32 Albertist propositions. At the same time, however, Pico suggested that the intelligible species is not necessarily a representation abstracted from sensory images. It can also be understood as an intrinsically formal item. More to the point, the species' extra-mental origin can be reconsidered in the framework of Neoplatonic participation theory. In that context it can be understood as the specific feature of sensible reality that, by virtue of its transcendent origin, is able to touch and to inform the human mind.

32 The importance of the Thomistic tradition for Ficino was highlighted in his polemics against Averroes in the fifteenth book of the Theologia Platonica.

46 Pico and Ficino, though strongly fascinated by the idea of a philosophical "concordia", were exponents of a quite different attitude.
[Spruit contrasts Pico's take on the intelligible species with Ficino's]
90 "New" Platonics, for example, such as Ficino and Pico, tried to accomodate the notion of intelligible species within the framework of Neoplatonic metaphysics. In Ficino, this meant that the role of the intelligible species collapses onto that of idea or innate "formula". Pico, by contrast, hesitated in his Conclusiones between a straightforward rejection of the intelligible species and an innatistic appropriation. His attempt in the Heptaplus to somehow save the extramental origin of the intelligible species by integrating it in the circular movement of reality (grounded in a metaphysics of light) was to reappear in Giordano Bruno.
255 After the rediscovery and translation of Neoplatonic works bearing on the species debate, the first signs of their influence on the issue can be traced to the work of Pico della Mirandola and Ficino, main exponents of the Florentine Academy. They attempted a reconciliation between the Platonic view of mind and the Scholastic conception of mental representation. This led them to reconsider a central tenet of Aristotelian cognitive psychology, namely, the sense-dependency of intellectual knowledge. Pico and Ficino regarded the human soul as "nexus mundi" rather than as "forma corporis". They believed that cognitive activity is not principally dependent on the stream of information from the senses. Knowledge acquisition is grounded in the affinity between the soul and the ideal structure of reality and its source. Pico fostered fundamental doubts about the need for species, arguing that the soul has direct access to the objects of cognition, while Ficino presumed the latter to be latently present in the soul. Sensory representations no longer serve as a basis for mental content; rather, they are only the imperfect traces of ideal patterns. In this context, the intelligible species are assimilated to the contents of cognition, and intellectual abstraction is substituted by a reception of the products of a cosmic metabolism.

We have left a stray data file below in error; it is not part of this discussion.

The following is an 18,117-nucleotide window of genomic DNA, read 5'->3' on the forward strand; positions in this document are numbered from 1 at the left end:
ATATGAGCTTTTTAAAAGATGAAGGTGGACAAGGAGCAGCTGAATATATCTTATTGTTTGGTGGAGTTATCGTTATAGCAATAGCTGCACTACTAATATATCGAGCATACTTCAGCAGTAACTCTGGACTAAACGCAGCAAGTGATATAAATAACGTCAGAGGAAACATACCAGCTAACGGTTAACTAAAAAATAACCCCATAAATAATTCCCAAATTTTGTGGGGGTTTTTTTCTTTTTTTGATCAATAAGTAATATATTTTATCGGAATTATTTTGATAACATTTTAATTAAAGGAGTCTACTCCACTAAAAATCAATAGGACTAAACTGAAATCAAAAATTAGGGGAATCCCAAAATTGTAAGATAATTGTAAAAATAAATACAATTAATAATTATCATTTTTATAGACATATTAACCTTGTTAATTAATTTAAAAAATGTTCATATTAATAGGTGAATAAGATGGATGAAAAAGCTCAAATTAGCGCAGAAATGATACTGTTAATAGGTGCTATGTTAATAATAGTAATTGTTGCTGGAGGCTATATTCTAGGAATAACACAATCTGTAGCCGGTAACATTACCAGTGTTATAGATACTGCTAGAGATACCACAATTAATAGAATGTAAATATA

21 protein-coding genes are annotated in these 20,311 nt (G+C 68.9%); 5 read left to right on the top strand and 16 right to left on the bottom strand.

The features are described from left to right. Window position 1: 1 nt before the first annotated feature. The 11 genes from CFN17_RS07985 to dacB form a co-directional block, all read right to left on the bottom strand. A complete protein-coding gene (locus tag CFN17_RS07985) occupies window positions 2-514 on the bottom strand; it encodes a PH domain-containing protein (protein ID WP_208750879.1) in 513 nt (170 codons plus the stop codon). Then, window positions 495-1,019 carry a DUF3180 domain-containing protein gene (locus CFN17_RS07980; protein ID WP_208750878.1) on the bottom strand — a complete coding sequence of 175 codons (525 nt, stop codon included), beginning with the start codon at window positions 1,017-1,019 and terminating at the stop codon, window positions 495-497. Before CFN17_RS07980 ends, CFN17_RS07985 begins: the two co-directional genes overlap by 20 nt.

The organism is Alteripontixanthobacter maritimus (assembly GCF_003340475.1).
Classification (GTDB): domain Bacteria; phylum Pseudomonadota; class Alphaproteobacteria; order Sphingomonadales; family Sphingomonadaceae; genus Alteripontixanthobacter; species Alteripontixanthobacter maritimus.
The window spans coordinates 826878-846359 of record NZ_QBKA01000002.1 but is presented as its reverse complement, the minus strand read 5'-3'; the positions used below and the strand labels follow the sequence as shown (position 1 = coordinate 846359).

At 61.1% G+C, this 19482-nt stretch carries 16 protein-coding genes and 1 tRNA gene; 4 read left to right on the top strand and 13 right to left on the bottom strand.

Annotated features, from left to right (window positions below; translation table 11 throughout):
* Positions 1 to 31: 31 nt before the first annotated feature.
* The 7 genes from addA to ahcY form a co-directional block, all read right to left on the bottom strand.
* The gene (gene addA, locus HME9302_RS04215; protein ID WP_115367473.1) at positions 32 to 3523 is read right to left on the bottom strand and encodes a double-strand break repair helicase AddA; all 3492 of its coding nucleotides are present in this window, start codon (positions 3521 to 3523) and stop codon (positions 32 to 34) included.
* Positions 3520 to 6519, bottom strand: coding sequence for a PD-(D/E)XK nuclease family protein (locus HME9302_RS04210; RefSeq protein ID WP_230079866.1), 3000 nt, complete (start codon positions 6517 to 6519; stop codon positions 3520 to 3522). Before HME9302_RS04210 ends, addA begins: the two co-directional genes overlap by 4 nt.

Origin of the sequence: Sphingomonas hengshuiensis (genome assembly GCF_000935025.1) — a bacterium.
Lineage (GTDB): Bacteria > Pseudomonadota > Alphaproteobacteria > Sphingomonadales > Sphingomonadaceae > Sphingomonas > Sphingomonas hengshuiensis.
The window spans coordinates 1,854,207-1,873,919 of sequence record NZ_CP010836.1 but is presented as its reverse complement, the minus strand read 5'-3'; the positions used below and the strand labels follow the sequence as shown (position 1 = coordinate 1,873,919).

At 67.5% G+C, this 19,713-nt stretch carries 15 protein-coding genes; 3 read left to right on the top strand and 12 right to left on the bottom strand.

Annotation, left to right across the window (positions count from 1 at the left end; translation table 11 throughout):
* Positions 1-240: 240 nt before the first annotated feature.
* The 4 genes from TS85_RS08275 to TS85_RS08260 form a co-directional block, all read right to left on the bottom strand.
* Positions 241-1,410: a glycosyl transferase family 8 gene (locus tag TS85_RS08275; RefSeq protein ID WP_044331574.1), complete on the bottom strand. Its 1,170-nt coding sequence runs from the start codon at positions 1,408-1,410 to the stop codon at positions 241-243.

259 Pico suggested that the intelligible species stands for the eternal structure of reality to which the mind has direct access, while Ficino assimilated the species to innate formulae
262 The Renaissance debate on intelligible species witnessed important changes in the overall view of the cognitive process. Various tendencies that had already been present in the psychology of some medieval authors, now came to the fore in a more pronounced manner. In the first place, the distinction between mental act, representation, and content tended to be blurred. Secondly, the knowledge of individuals, insofar as it is based on species, tended to be seen as prior to the knowledge of universals.
As we have seen, Renaissance authors only rarely regarded the intelligible species as an unconscious representation, distinct from cognitive act and mental content; rather, they tended to stress the essential coherence of the various aspects of the act of knowledge. In general, the illumination of phantasms was supposed to take over the role of intellectual abstraction. The agent intellect processes sensory images in such a way that the possible intellect may directly acquire mental contents.
263 A number of medieval authors of Audustinian inspiration had objected against the species doctrine that empirical knowledge requires the conscious attention of the mind for all information delivered by the senses.
264 Also, many authors, such as Pico... identified the possible and the agent intellect.